It’s interesting — during the development of the Amiga, artists were contracted to come in and draw impressive and demonstrative digital art using versions of the first Amiga drawing program, “Graphicraft,” so early on in its development that file operations had yet to be implemented. The drawings were completed, photographed by Commodore, and then lost to the ether when the system was powered off.
It’s amazing to contemplate, so groundbreaking were some of these works, carried out on a $1,295 consumer-oriented computer in 1985.
One such example is “Four-Byte Burger” by Jack Haeger, here scanned from one of the Amiga 1000’s manual covers.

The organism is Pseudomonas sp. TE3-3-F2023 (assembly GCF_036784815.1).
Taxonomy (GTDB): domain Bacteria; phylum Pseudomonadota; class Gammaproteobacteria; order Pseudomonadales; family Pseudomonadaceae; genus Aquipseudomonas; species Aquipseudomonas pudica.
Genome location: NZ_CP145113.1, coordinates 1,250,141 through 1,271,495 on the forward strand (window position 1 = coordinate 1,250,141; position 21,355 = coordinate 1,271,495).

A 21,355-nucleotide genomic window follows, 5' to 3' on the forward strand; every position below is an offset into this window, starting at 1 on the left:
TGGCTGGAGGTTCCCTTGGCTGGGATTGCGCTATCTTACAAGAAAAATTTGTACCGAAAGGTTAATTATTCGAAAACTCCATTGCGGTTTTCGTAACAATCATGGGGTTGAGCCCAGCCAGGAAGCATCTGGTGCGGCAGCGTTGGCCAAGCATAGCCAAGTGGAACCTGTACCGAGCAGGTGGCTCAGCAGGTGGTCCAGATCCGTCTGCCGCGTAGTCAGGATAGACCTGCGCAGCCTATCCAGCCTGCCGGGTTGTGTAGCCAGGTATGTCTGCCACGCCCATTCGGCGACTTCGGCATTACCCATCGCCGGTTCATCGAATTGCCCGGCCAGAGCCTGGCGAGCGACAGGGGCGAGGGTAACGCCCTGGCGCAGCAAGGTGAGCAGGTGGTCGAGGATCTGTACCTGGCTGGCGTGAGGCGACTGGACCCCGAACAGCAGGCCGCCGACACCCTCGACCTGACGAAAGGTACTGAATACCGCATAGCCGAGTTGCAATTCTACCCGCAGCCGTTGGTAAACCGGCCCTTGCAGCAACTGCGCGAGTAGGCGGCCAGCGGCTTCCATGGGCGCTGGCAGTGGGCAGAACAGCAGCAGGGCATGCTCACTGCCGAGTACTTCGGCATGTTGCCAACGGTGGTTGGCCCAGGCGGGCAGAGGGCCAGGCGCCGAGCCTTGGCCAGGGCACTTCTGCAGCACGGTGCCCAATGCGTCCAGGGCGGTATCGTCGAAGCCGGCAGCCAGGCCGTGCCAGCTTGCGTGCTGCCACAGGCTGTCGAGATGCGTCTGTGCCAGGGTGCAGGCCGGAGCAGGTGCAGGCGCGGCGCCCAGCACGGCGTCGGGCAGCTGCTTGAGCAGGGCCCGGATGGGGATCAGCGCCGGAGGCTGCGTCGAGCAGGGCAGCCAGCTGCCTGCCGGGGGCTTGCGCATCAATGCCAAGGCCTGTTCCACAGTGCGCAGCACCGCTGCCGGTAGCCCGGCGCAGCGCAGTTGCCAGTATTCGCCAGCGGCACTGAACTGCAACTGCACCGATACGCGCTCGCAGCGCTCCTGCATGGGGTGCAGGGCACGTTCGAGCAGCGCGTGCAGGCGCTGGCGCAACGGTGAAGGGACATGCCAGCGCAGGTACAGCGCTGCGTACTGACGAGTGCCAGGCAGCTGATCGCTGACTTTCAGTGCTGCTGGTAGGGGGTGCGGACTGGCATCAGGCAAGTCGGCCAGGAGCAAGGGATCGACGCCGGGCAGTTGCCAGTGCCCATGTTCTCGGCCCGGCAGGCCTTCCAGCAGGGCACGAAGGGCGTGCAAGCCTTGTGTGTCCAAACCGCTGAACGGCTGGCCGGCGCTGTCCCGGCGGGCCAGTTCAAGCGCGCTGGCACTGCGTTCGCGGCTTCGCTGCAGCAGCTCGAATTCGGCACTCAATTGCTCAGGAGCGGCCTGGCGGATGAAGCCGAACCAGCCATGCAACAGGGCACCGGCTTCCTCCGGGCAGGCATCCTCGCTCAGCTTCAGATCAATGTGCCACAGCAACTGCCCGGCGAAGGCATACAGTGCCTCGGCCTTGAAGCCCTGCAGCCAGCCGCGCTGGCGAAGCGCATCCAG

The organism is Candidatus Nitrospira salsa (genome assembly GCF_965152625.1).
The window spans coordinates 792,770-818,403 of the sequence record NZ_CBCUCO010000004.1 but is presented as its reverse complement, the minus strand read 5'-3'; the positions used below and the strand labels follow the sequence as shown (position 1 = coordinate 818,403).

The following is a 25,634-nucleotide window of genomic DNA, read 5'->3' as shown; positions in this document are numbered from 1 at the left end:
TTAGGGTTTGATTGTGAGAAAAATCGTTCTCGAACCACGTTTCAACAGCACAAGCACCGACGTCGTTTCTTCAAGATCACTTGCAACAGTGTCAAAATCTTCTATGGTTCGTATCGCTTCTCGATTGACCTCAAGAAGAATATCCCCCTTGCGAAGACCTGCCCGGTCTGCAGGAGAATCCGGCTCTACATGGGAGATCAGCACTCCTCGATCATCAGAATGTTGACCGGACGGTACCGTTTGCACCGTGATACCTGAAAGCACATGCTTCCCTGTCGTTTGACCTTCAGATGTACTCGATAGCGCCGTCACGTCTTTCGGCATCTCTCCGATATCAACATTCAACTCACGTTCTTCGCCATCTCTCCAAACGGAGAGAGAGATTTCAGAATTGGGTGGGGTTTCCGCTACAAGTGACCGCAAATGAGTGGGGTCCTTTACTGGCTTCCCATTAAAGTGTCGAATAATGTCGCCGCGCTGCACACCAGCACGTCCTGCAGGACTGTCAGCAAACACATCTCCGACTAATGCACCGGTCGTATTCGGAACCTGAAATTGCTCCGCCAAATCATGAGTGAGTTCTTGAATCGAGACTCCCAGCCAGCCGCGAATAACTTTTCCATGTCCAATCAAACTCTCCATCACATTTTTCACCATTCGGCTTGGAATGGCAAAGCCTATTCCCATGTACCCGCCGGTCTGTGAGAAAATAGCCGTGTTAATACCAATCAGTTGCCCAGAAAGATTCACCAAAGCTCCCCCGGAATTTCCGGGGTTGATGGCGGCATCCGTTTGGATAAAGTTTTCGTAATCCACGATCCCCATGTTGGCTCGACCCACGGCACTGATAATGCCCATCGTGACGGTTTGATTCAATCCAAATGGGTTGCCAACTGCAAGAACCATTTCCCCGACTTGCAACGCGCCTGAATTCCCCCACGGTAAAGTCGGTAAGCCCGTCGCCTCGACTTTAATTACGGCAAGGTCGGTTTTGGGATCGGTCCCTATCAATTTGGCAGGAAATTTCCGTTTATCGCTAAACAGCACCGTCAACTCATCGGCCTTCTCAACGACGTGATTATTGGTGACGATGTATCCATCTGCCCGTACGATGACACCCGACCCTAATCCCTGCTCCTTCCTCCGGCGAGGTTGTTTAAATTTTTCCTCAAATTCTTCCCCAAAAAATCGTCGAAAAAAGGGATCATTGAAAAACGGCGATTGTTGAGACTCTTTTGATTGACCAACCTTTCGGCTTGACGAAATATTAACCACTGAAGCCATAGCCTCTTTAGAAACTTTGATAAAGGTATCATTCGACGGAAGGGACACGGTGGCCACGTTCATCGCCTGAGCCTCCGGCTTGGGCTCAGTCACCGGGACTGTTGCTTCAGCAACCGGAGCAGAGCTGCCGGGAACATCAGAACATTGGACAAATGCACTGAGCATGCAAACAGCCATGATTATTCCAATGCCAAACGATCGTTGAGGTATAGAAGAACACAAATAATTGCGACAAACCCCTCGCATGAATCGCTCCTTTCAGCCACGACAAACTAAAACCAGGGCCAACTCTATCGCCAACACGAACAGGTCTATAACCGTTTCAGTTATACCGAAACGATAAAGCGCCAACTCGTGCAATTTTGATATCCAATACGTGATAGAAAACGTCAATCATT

Note the CRT scanlines in the image … and their orientation.
#Amiga #Mac #vintageAmiga #vintageMac #vintagecomputing #retrocomputing #pixelart
"Four-Byte Burger" by Jack Haeger
Drawn on an Amiga 1000 in its VERY early days, using a graphics program that didn’t yet have a save function. Scan here from the Graphicraft manual.
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